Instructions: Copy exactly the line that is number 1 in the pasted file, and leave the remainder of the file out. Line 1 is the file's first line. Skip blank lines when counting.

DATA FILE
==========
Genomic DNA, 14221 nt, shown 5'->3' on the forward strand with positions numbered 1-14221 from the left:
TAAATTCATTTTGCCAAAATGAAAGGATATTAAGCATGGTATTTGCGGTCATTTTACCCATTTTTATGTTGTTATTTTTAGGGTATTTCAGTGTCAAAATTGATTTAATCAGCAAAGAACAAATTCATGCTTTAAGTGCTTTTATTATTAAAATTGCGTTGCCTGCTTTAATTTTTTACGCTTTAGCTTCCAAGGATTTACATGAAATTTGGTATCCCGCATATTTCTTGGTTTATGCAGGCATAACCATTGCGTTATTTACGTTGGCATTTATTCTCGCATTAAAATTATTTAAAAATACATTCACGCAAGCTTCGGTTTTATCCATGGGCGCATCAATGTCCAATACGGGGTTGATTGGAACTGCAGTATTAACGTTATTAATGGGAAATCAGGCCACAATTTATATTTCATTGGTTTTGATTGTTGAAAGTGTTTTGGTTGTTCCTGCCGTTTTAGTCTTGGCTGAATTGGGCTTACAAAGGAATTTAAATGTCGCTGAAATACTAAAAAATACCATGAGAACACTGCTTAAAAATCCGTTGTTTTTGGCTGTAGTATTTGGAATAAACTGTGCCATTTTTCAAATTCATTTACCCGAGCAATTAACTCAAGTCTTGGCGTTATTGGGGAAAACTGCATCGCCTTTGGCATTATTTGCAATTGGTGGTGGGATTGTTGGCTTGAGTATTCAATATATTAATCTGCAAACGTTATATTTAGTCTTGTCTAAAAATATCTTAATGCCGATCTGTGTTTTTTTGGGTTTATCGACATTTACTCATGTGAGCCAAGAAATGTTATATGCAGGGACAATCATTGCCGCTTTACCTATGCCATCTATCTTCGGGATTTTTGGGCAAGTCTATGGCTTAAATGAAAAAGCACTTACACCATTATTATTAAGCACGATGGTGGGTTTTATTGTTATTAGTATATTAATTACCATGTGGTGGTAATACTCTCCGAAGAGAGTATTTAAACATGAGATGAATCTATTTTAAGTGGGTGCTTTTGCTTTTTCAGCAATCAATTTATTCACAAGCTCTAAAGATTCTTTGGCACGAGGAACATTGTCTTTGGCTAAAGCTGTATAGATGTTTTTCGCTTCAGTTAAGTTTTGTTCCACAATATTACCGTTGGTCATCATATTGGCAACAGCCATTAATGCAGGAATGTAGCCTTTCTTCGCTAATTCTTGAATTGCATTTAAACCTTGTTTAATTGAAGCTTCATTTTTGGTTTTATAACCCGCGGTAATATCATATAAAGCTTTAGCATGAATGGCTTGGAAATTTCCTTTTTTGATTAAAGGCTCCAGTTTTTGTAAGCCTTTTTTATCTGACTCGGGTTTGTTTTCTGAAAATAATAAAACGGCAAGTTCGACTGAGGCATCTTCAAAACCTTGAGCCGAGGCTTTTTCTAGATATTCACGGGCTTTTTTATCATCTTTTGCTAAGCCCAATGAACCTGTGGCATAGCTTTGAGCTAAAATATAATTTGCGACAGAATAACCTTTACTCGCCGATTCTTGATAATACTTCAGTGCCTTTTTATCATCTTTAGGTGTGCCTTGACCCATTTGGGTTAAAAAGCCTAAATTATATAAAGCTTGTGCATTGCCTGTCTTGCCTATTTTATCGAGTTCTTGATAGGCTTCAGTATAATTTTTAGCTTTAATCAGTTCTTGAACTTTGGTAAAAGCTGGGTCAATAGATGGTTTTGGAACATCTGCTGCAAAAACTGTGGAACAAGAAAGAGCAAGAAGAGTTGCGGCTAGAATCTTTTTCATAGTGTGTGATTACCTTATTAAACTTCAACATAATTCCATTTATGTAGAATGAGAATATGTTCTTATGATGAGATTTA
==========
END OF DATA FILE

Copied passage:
Genomic DNA, 14221 nt, shown 5'->3' on the forward strand with positions numbered 1-14221 from the left: